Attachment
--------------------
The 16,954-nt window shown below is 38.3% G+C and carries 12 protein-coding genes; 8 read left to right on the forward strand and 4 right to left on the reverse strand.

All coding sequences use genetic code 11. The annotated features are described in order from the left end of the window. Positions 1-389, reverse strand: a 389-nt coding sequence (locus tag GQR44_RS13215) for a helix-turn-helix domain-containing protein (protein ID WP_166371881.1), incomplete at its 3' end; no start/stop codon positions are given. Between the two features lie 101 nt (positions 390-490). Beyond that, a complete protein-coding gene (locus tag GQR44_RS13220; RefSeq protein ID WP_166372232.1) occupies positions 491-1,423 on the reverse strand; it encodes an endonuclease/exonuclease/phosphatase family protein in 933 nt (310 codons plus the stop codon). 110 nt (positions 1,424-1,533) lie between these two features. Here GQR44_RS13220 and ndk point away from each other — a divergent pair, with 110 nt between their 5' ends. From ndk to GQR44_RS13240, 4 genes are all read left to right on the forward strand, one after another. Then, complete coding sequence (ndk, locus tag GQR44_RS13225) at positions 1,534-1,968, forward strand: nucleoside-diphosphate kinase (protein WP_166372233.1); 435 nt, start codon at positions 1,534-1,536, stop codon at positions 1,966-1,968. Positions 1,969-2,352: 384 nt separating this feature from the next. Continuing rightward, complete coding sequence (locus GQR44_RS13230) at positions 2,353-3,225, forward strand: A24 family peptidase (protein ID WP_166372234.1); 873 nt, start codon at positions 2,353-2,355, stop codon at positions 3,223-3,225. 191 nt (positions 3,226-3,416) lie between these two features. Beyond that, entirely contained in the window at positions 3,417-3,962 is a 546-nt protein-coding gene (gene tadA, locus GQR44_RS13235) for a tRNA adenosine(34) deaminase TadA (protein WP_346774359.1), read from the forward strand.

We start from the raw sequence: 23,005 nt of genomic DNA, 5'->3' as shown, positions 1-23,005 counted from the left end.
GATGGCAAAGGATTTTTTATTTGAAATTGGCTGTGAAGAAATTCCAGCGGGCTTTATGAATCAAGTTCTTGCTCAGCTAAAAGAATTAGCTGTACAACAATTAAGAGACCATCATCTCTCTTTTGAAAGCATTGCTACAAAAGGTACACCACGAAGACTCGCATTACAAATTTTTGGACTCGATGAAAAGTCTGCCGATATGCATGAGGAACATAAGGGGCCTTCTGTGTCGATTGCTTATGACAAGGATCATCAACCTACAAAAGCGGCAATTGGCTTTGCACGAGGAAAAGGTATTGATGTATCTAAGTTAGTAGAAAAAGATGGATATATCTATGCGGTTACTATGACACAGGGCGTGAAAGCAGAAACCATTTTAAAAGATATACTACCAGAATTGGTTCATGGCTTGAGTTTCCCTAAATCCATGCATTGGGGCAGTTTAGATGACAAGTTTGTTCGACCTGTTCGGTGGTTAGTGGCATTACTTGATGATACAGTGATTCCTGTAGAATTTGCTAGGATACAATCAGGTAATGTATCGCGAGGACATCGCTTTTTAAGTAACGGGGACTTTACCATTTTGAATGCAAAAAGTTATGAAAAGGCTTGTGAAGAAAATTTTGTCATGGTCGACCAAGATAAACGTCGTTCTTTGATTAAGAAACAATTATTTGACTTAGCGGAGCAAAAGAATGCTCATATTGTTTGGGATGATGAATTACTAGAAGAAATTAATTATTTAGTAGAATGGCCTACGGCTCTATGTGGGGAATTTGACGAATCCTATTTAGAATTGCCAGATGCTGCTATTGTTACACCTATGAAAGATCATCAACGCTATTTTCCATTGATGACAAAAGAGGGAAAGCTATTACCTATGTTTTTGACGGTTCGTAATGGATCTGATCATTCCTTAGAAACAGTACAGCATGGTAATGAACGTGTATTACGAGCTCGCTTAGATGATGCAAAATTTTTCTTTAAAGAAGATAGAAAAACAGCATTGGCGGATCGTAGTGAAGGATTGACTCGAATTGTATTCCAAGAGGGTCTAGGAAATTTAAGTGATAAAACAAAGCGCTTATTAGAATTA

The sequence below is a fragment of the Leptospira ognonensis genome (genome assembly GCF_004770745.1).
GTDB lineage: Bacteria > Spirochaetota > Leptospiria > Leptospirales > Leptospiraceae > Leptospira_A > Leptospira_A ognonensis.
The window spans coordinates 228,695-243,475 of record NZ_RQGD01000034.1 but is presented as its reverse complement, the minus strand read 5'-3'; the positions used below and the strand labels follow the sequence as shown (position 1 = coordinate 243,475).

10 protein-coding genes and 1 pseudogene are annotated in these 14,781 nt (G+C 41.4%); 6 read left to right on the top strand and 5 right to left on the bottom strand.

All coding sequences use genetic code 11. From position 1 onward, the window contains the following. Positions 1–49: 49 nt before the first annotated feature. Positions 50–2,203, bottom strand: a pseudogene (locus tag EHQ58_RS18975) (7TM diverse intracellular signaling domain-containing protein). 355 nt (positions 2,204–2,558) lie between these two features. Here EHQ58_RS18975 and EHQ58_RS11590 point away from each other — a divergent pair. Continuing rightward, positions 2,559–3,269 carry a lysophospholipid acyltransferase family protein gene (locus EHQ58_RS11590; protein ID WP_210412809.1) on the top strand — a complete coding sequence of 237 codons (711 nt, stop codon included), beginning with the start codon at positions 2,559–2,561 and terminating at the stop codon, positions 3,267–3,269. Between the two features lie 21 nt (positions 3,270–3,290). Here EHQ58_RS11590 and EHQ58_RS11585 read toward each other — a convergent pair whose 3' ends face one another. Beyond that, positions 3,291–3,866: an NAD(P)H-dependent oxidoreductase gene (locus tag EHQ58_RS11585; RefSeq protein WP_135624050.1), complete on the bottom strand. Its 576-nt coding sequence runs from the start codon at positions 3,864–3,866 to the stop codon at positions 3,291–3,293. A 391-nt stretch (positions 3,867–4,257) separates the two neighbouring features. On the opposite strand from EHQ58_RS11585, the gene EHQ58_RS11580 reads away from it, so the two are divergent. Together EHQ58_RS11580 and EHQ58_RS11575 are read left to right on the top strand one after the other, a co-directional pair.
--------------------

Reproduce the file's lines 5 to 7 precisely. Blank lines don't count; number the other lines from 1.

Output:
The sequence below is a fragment of the Leptospira ognonensis genome (genome assembly GCF_004770745.1).
GTDB lineage: Bacteria > Spirochaetota > Leptospiria > Leptospirales > Leptospiraceae > Leptospira_A > Leptospira_A ognonensis.
The window spans coordinates 228,695-243,475 of record NZ_RQGD01000034.1 but is presented as its reverse complement, the minus strand read 5'-3'; the positions used below and the strand labels follow the sequence as shown (position 1 = coordinate 243,475).